But Emmanuel College is not the only problem. As the National Secular Society's Keith Porteous Wood pointed out in a letter to The Guardian (11 March), Emmanuel is not the first state school to teach creationism. 'A Seventh Day Adventist School in Tottenham is already part of the maintained sector and taxpayers have been stumping up the cash for it since 1998.' And it probably won't be the last. Creationists are hoping to develop another Christian school at Torfaen in South Wales and have already sought advice from staff at Emmanuel. Baptist minister Revd Richard Harrison, a leading supporter of the project, has said of evolution 'OK, it's a plausible theory, but it's a hoax'. The establishment of the new school is currently in doubt. The Welsh Assembly's Education Minister, Jane Davidson, fears that children might be brainwashed and David Rosser, the Director of CBI Wales, which had agreed to sponsor the school, said 'The CBI wouldn't be involved in anything like that.' (Tania Branigan The Guardian 9 April 2002)

And it's not just schools. A determined campaign is being waged to infiltrate UK universities and colleges. The Australian 'Creation Research' organisation already has a British office and has sent its international director, John Mackay, to take part in debates with academics at meetings held by Christian Unions at several universities. Now, one of its members, fundamentalist Christian John Forbes, is carrying out a survey of staff at British universities to ascertain their views on the origins of life.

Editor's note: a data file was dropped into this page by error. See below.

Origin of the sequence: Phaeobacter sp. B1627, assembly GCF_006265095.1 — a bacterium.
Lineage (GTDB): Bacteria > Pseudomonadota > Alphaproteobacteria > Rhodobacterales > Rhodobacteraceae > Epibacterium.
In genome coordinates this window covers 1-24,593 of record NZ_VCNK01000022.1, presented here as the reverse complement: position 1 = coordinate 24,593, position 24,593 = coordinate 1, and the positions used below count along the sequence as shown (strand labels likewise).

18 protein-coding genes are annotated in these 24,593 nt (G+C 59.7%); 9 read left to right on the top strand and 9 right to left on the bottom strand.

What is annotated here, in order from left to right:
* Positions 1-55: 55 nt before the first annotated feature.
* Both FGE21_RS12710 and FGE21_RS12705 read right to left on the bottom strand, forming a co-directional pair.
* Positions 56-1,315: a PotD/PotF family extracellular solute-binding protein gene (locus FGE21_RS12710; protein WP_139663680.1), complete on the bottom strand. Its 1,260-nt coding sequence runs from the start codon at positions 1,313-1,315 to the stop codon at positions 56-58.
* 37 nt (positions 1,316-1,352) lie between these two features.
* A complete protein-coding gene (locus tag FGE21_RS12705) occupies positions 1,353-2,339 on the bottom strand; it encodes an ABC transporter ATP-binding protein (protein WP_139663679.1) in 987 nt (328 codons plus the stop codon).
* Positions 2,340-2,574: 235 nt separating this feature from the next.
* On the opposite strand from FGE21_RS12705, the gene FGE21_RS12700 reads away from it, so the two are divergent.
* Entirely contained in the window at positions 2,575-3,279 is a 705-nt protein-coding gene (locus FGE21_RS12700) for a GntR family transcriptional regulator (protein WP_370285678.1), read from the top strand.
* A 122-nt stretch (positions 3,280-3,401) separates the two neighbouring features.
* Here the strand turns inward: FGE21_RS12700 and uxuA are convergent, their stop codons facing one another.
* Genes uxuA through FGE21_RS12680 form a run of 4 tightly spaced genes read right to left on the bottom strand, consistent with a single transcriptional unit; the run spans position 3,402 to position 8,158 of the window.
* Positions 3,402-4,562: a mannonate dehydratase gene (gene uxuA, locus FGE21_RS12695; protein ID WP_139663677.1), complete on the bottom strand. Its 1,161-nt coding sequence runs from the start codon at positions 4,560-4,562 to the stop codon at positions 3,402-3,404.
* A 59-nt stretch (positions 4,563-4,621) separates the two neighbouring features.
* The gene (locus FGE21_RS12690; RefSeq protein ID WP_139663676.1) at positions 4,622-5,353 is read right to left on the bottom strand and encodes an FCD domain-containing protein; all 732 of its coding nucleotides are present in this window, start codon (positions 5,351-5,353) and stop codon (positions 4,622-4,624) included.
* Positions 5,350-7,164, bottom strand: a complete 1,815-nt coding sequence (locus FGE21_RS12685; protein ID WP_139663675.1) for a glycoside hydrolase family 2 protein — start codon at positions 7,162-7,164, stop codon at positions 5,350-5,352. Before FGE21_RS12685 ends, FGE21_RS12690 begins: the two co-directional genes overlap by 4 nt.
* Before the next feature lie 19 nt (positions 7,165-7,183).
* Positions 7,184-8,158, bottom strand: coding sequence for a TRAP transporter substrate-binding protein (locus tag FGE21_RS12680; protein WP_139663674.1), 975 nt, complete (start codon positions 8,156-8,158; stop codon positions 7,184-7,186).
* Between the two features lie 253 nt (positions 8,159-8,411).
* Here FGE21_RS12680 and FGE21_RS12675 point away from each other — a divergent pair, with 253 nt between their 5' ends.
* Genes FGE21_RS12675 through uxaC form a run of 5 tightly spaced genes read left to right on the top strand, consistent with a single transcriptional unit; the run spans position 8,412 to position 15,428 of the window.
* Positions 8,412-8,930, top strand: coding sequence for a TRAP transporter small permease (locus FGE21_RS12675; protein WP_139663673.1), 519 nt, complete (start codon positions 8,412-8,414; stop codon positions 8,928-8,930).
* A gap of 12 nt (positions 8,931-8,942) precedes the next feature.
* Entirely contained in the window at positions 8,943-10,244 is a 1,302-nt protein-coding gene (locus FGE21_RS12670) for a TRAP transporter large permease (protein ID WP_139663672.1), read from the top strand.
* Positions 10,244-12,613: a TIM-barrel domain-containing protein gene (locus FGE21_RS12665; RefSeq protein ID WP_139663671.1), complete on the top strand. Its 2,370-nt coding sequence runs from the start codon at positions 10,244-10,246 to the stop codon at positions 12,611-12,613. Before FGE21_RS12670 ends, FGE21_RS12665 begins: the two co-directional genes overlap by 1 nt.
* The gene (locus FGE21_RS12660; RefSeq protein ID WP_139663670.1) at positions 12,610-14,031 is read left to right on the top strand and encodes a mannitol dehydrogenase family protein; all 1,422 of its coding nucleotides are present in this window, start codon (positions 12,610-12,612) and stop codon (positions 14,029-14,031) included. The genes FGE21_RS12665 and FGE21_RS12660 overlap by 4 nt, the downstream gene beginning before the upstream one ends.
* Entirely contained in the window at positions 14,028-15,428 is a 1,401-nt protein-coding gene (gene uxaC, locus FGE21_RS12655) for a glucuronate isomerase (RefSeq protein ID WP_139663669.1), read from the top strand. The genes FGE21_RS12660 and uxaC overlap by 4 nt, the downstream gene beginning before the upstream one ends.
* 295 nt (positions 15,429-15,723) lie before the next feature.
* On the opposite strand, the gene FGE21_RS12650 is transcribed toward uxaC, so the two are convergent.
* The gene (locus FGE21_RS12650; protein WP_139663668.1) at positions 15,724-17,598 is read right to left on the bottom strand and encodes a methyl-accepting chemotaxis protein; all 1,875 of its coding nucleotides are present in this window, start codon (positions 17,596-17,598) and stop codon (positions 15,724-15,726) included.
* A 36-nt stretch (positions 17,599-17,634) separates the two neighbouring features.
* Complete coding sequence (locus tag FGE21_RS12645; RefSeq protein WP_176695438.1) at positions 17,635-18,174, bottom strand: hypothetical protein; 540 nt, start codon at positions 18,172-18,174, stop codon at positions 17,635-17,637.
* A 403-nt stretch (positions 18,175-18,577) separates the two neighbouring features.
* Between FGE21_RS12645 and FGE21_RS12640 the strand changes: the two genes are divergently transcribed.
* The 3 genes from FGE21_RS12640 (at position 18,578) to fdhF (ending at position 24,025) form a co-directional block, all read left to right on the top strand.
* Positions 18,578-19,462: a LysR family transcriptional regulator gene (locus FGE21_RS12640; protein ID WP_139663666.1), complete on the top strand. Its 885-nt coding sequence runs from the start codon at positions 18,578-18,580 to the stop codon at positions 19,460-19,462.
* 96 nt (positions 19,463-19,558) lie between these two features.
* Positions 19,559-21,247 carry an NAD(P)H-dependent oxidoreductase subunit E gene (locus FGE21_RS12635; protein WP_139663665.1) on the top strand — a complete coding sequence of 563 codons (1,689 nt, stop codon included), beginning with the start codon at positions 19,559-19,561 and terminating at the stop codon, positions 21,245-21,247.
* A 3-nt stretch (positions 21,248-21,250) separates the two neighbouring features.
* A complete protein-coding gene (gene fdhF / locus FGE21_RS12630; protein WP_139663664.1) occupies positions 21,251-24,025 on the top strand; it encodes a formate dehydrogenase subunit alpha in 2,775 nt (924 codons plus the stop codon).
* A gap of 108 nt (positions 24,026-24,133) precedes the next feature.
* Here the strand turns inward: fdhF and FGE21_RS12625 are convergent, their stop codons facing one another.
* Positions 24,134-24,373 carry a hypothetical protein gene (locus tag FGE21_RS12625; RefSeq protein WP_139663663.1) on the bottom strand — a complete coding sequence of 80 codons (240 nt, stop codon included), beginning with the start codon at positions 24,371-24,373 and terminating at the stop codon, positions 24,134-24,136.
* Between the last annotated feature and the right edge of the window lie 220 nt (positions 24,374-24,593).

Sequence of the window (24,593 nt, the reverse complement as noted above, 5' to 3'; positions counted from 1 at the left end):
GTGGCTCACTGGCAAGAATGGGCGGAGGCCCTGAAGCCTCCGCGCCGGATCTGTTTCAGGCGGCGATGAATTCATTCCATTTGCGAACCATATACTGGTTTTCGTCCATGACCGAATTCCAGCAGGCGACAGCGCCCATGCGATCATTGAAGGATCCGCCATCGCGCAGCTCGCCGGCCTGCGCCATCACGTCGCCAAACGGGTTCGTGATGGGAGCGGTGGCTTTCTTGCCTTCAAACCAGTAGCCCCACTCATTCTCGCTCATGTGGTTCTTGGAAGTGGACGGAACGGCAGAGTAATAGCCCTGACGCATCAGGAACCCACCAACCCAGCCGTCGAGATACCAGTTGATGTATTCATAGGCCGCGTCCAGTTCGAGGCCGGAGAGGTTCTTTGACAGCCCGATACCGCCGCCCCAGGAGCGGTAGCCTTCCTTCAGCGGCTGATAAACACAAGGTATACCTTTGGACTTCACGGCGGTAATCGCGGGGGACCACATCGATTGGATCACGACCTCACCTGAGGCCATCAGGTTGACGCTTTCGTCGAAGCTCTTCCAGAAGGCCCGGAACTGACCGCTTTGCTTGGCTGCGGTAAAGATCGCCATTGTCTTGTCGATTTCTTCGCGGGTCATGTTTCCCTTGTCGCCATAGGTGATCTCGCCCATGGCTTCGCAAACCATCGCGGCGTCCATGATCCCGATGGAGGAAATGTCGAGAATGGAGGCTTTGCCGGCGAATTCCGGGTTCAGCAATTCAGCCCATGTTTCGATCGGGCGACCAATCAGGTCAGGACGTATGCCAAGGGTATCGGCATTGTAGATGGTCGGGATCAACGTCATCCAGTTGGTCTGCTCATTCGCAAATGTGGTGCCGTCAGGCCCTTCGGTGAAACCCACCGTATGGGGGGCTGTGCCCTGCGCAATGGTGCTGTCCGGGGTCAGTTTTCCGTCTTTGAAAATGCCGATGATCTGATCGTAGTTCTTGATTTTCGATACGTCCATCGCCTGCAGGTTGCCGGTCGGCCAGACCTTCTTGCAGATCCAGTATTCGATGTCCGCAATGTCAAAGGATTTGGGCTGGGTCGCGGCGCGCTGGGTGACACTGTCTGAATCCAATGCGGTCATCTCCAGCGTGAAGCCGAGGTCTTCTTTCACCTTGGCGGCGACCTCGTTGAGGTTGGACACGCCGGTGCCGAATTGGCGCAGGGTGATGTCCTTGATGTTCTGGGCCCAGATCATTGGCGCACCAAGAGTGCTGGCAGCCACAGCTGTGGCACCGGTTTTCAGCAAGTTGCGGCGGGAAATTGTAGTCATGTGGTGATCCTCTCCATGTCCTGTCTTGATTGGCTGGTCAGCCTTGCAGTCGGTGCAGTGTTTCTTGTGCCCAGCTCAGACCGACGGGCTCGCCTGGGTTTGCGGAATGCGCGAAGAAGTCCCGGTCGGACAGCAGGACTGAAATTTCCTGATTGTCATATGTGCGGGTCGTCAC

'Creation Research' complains that the media and schools have indoctrinated people with evolutionary humanism 'which denies creation, the Bible and Christ.' Its UK website even suggests that belief in evolution is to blame for the attack on the World Trade Centre. 'Believers should not be surprised when things like this happen ... The root cause of this increasing violence is sin - sin which is rooted in the refusal to glorify The Lord as the God who created the universe.' (Tania Branigan The Guardian 25 March 2002) A bizarre interpretation, to say the least, of an attack perpetrated by Paradise-crazed individuals on a country where forty-five per cent of the population believe in the Genesis account of creation.
Bishop of Oxford Dr Richard Harries (right) speaking on BBC Radio 4's Thought for the Day (15 March 2002) said he was saddened that Christians should oppose evolution, which 'far from undermining faith, deepens it.' He went on 'Historians of science note how quickly the late Victorian Christian public accepted evolution. It is therefore quite extraordinary that 140 years later, after so much evidence has accumulated, that a school in Gateshead is opposing evolutionary theory on alleged biblical grounds. This attempt to see the Book of Genesis as a rival to scientific truth stops people taking the Bible seriously. Biblical literalism brings not only the Bible but Christianity itself into disrepute.'

Episcopal Bishop of Newark John Spong agrees. 'Those who insist on biblical literalism become unwitting accomplices in bringing about the death of the Christianity they so deeply love ... The Bible relates to us the way our ancient forebears understood and interpreted their world, made sense out of life, and thought about God. Our task is the same as theirs. We must interpret our world in the light of our knowledge and suppositions.' (Spong 1991)